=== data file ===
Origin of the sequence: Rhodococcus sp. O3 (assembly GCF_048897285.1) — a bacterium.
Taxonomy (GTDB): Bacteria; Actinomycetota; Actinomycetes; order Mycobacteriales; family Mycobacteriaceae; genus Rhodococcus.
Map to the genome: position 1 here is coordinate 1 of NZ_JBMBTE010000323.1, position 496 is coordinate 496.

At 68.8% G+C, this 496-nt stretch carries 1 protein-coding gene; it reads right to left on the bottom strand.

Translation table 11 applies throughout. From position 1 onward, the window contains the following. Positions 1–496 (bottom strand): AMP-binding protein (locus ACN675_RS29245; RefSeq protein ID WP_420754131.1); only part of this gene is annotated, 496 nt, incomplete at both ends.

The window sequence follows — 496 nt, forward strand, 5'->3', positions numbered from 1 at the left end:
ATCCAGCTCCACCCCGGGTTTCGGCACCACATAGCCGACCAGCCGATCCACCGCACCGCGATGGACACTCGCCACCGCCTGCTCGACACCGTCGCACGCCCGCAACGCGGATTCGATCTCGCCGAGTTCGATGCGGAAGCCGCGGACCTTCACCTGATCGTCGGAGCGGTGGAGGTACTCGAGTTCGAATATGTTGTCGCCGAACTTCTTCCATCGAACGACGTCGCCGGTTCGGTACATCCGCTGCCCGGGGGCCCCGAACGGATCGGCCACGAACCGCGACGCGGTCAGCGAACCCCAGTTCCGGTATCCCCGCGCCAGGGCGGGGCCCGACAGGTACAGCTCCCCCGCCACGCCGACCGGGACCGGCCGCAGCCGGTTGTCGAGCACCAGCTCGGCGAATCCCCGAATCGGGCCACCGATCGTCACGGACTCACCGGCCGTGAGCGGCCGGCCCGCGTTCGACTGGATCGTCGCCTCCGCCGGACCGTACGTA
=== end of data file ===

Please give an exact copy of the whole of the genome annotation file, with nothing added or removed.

Origin of the sequence: Rhodococcus sp. O3 (assembly GCF_048897285.1) — a bacterium.
Taxonomy (GTDB): Bacteria; Actinomycetota; Actinomycetes; order Mycobacteriales; family Mycobacteriaceae; genus Rhodococcus.
Map to the genome: position 1 here is coordinate 1 of NZ_JBMBTE010000323.1, position 496 is coordinate 496.

At 68.8% G+C, this 496-nt stretch carries 1 protein-coding gene; it reads right to left on the bottom strand.

Translation table 11 applies throughout. From position 1 onward, the window contains the following. Positions 1–496 (bottom strand): AMP-binding protein (locus ACN675_RS29245; RefSeq protein ID WP_420754131.1); only part of this gene is annotated, 496 nt, incomplete at both ends.

The window sequence follows — 496 nt, forward strand, 5'->3', positions numbered from 1 at the left end:
ATCCAGCTCCACCCCGGGTTTCGGCACCACATAGCCGACCAGCCGATCCACCGCACCGCGATGGACACTCGCCACCGCCTGCTCGACACCGTCGCACGCCCGCAACGCGGATTCGATCTCGCCGAGTTCGATGCGGAAGCCGCGGACCTTCACCTGATCGTCGGAGCGGTGGAGGTACTCGAGTTCGAATATGTTGTCGCCGAACTTCTTCCATCGAACGACGTCGCCGGTTCGGTACATCCGCTGCCCGGGGGCCCCGAACGGATCGGCCACGAACCGCGACGCGGTCAGCGAACCCCAGTTCCGGTATCCCCGCGCCAGGGCGGGGCCCGACAGGTACAGCTCCCCCGCCACGCCGACCGGGACCGGCCGCAGCCGGTTGTCGAGCACCAGCTCGGCGAATCCCCGAATCGGGCCACCGATCGTCACGGACTCACCGGCCGTGAGCGGCCGGCCCGCGTTCGACTGGATCGTCGCCTCCGCCGGACCGTACGTA